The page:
I have been helping students practice their Italian for quite a while now.
And by doing so, I have noticed some recurring patterns: students tend to make the same mistakes and usually struggle with more or less the same grammar topics.
Before we go on, let me tell you that mistakes must not prevent you from speaking. The main purpose of a language is communicating and communication can take place even if there are mistakes. I don’t think I will ever stress this enough: don’t let the fear of making mistakes spoil you of the joy of using the language you have been studying so hard.
With that being said, I am frequently asked by students to help them correct their mistakes because they righteously want to speak properly and improve their language skills. I give them the help they need during our lessons but I thought it could also be useful to write some posts about the grammar topics I see students struggle with the most.
I have already written a post about the verbs piacere and mancare, the use of imperfetto and passato prossimo, the use of ci and ne, and the difference between conoscere and sapere, which are some of the grammar topics that give students the hardest time.
But there is something else I see people learning Italian have some difficulties with and it’s how to use bene, buono, bravo, and bello. This post wants to help you figure out how to use these elements in Italian.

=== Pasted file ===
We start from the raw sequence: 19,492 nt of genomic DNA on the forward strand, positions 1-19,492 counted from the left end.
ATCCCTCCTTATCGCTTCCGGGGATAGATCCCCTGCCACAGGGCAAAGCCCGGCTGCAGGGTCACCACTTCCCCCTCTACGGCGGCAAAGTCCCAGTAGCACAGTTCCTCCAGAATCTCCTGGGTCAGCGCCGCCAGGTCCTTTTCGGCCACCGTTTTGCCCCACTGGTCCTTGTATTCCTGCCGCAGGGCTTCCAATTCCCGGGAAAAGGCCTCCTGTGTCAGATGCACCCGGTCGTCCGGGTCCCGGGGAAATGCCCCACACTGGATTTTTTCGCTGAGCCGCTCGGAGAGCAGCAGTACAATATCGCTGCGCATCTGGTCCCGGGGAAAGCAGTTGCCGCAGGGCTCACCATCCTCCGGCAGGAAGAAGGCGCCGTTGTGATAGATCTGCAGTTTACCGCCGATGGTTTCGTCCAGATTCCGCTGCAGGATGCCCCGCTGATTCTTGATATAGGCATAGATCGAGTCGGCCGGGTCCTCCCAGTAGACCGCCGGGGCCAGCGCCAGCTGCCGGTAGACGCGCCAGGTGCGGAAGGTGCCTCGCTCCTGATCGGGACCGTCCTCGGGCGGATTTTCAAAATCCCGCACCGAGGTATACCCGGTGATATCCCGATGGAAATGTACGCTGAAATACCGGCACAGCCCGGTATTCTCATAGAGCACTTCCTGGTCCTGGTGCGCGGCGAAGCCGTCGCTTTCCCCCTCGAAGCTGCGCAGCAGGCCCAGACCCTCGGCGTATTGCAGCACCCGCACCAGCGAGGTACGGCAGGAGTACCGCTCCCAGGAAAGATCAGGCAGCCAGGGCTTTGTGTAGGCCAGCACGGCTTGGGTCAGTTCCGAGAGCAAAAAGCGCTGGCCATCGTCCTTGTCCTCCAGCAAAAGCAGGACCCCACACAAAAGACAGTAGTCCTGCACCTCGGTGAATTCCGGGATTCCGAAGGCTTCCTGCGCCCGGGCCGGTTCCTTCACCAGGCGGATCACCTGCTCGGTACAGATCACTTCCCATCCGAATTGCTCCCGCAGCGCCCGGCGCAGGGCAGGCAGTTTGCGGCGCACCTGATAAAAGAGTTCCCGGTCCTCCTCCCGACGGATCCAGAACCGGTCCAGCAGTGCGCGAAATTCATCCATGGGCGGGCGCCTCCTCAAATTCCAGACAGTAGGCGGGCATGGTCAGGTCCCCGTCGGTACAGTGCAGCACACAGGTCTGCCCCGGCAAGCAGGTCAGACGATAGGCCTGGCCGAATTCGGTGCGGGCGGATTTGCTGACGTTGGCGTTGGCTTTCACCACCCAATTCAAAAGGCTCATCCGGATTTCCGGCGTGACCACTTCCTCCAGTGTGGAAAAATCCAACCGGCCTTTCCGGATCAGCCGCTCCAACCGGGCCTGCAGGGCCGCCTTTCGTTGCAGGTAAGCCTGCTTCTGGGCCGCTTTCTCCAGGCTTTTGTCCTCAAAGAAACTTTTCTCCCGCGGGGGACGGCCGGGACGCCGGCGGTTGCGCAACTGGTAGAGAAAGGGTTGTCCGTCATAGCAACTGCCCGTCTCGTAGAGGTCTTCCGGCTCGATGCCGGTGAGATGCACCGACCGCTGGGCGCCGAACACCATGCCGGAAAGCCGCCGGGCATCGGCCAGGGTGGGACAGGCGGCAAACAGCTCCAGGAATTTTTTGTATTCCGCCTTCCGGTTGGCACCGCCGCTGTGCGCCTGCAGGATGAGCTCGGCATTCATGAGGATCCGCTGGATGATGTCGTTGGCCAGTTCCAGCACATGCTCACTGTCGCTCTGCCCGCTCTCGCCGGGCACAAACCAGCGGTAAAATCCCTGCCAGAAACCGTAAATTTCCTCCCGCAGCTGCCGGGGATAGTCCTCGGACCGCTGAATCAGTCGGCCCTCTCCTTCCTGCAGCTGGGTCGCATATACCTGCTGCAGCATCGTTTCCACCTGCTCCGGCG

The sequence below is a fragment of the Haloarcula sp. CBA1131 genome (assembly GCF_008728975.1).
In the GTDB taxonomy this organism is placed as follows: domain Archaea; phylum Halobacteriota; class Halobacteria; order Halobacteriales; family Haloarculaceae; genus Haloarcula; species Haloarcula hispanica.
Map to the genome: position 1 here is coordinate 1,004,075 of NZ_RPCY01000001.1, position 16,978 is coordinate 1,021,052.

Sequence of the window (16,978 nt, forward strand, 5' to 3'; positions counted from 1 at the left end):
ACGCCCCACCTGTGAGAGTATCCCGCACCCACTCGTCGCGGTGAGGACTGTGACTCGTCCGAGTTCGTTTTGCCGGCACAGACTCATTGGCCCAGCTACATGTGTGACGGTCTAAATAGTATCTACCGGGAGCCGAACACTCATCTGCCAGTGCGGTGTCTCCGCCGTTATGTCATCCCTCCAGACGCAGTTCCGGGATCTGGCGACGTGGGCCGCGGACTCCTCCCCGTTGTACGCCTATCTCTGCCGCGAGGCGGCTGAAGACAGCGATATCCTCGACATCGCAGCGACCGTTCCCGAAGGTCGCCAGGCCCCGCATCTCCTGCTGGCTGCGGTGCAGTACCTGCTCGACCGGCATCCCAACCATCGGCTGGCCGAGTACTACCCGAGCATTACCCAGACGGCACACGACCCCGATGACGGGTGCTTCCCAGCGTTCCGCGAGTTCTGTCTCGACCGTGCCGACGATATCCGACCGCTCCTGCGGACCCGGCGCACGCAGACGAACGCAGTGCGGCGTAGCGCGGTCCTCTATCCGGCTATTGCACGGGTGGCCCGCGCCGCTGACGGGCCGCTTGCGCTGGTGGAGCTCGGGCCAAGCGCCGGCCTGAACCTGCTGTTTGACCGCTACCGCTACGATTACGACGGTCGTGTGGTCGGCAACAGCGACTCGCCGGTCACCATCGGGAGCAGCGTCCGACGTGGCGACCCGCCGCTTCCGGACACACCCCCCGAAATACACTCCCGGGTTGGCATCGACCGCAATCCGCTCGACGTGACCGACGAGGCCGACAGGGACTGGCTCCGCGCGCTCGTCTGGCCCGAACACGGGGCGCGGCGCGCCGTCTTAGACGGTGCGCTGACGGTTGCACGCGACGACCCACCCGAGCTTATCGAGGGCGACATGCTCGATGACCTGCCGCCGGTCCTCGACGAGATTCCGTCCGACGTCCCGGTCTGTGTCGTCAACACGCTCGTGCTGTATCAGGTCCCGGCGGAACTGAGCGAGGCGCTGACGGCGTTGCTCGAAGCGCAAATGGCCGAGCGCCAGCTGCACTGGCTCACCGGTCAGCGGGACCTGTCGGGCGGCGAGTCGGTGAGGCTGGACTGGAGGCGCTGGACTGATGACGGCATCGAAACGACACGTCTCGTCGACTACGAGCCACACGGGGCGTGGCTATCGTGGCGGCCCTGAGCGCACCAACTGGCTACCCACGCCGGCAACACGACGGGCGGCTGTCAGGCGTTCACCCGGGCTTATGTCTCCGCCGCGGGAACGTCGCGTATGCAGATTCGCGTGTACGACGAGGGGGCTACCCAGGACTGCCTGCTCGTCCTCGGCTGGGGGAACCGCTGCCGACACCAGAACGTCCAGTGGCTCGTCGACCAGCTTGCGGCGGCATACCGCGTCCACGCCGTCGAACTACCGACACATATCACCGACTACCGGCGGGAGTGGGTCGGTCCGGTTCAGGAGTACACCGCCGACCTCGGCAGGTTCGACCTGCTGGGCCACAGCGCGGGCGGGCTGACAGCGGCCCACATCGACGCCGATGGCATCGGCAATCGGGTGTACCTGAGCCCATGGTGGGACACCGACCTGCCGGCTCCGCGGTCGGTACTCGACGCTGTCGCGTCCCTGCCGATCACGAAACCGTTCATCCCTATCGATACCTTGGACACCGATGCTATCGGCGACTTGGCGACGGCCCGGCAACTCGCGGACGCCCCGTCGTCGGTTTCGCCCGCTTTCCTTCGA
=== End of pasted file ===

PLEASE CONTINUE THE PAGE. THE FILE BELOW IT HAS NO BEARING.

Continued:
As I always do with this type of post, I have created a downloadable pdf file for you to keep. You can find it in Your Italian Toolbox, the private page on my site where I upload all language learning materials. You get access to that page if you are subscribed to my newsletter.
But let’s see how to use bene, buono, bravo, and bello.
Bene is an adverb, an element of language that is usually used to add more information about a verb. In particular, bene is an adverb of manner and this means that it describes how an action is done or how something happens. Needless to say, bene is always used with a verb.
In particular, bene means well, so it means that the action described by the verb is done in a skillful or effective way. I have just written that bene is always used with a verb but there is one exception: the verb essere. Essere is used to describe something or someone, it doesn’t refer to actions, so it needs to be followed by an adjective.
So you cannot say: “il tempo è bene“, “il fine settimana è stato bene“, or “io sono bene“. Instead, you can say: “il tempo è bello“, “il fine settimana è stato bello“, or “io sto bene“.
Let’s see some examples with bene:
“Io parlo bene italiano” (I speak Italian very well)
“Mi sento molto bene questa mattina” (I feel really good this morning)
“Le vacanze sono andate bene, ci siamo divertiti molto” (Our holidays went well, we had a lot of fun).
Please note: many students tend to translate “Ok” with “va bene“, which is absolutely correct. But then they use the expression “è va bene” to translate “it’s ok” but “va” means andare, so you don’t need to use “it’s”. If you say “va bene“, it already means “it’s ok”.